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(WBIR) Governor Bill Haslam is expected to sign several bills this month inspired by families of crime victims in East Tennessee. Their fight for justice is highlighted through National Crime Victims' Rights Week, April 6-12.

The Hope for Victims 6th Annual Vigil and Remembrance Walk took place at Volunteer Landing in Knoxville Sunday afternoon.

People there encouraged others to keep changing and creating laws to help speak for victims of crime.

The Christians and Newsoms have helped push two bills through the House and Senate that aim to reform the state judicial system in memory of their slain children who were tortured and murdered.

Hugh Newsom told the crowd, "Don't give up the effort. Mary and I are here for you."

Several East Tennessee families are still fighting for progress to a bill that would allow violent crime victims' photos in court. Lawmakers recently delayed progress on the Victim Life Photo Bill and sent it to a summer study committee.

"I want my daughter to have a little dignity and everybody see her smiling face and I think all victims deserve that. They were a person before someone took their lives," said Joan Berry, mother of Johnia Berry who was murdered in 2004.

Jo Bruce lost her husband, Ken Bruce, during the Campbell County High School shooting in 2005. Now, the person who shot him, Kenneth Bartley, will be sentenced Monday.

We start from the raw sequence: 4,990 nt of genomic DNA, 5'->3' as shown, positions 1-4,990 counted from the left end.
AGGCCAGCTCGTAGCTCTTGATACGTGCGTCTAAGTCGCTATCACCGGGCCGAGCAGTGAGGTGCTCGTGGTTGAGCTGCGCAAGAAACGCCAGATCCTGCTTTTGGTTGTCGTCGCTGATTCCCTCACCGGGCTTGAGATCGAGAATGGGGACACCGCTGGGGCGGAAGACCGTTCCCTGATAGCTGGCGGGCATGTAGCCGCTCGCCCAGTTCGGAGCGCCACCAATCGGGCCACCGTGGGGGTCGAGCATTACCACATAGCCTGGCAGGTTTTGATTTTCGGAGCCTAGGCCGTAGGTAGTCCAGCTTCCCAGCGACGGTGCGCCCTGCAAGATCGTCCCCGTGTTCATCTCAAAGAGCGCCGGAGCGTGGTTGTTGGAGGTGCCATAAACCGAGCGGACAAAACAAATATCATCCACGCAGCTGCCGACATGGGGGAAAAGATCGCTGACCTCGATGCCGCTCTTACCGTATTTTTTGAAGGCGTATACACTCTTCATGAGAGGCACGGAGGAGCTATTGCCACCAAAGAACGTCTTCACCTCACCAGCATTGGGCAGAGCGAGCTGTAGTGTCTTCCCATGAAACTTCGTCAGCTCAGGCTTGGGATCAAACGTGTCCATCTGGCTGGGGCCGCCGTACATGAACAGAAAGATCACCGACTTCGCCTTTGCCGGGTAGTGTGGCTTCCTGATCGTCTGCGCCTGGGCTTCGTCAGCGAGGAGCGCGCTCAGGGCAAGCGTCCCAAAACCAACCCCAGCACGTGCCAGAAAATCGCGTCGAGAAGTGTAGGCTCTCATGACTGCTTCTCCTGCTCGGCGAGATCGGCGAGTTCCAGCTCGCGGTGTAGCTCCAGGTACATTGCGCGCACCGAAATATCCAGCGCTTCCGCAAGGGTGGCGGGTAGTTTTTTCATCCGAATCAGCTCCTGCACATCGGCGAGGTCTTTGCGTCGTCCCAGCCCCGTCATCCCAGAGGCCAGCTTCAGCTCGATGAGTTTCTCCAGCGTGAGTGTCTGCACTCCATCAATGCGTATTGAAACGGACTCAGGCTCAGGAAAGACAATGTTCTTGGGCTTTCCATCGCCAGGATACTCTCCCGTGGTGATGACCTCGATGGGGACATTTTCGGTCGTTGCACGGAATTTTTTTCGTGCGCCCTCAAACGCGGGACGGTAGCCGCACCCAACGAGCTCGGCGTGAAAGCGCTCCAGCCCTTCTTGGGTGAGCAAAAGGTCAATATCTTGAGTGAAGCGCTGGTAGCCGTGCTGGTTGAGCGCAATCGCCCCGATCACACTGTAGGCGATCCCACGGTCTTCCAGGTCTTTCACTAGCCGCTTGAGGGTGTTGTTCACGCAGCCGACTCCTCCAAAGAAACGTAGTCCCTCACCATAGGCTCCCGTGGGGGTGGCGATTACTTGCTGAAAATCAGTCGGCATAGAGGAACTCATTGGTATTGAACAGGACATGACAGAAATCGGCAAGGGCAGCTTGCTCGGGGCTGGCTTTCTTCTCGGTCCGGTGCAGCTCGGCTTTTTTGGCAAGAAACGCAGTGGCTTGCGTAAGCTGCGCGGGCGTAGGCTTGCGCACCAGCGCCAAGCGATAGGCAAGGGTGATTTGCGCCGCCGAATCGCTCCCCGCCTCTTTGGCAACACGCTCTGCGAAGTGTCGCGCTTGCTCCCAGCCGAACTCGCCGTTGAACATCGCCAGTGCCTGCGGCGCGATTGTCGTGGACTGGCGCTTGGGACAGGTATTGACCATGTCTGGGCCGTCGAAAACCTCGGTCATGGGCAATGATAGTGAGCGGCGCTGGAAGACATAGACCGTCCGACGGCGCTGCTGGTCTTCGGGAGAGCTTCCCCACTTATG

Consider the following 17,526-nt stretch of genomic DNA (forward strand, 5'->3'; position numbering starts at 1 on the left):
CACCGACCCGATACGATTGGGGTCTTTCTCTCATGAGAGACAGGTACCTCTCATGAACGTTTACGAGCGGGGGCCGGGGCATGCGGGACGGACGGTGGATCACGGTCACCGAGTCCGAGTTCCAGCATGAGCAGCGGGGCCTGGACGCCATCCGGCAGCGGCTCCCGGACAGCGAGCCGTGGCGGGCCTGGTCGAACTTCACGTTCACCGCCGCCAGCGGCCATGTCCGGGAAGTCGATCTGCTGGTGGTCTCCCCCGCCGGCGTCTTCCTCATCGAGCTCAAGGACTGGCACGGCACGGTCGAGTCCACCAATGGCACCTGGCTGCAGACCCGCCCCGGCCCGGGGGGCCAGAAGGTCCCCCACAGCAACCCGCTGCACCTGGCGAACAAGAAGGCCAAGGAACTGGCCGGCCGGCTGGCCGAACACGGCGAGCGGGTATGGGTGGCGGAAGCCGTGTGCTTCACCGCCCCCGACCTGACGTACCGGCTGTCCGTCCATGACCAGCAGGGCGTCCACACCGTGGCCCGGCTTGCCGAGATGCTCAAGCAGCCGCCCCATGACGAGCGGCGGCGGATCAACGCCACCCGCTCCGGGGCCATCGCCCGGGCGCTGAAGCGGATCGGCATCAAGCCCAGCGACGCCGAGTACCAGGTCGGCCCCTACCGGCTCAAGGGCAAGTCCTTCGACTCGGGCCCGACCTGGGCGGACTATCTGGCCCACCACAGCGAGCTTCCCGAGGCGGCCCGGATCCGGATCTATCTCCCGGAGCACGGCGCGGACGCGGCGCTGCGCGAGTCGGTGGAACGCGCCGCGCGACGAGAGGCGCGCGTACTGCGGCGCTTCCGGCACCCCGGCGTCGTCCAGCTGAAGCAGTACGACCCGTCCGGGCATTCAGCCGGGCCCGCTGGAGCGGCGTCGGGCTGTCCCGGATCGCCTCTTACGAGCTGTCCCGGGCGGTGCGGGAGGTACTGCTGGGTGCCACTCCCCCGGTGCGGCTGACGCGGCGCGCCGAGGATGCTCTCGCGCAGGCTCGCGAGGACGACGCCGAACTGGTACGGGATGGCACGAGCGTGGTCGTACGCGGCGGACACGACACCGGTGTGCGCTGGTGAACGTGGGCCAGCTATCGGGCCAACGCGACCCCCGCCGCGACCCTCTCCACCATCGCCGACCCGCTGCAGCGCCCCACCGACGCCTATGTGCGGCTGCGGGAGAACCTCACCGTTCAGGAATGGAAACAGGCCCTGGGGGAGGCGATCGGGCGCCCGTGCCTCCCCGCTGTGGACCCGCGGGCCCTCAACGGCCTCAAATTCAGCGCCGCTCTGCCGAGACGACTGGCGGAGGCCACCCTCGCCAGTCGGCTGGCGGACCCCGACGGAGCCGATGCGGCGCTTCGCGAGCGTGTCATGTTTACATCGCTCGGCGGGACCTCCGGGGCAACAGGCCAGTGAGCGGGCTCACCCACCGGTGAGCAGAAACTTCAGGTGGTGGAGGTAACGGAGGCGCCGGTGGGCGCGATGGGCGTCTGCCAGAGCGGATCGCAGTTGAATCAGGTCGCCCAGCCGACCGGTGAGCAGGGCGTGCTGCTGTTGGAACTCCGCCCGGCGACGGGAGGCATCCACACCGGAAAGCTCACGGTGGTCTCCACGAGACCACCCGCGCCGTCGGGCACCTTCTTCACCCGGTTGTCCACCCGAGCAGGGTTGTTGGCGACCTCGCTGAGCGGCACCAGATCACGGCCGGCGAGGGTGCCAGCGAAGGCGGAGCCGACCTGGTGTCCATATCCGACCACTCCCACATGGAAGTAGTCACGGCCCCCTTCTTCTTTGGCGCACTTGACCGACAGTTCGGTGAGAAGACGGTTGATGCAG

In February, a Hamilton County jury found Bartley guilty of reckless homicide. It is a lesser offense than the first degree murder charge he originally faced.

"I don't have any hope to be perfectly honest. That belongs to him (the judge) now to make the right decision and I guess my hope is that he'll make the right decision, whatever that is," said Jo Bruce, who served as the keynote speaker at Sunday's event.

After the ceremony, family members walked near the Tennessee River. This year's walk was in memory of Jim King, who was a supporter and advocate of victims of crime.

There is a tree planting scheduled for victims of crime at the Volunteer Ministry Center on Thursday at 2 p.m.

Hope for Victims has a support group that meets on the second Monday of every month at Church Street United Methodist Church in Knoxville at 7 p.m.

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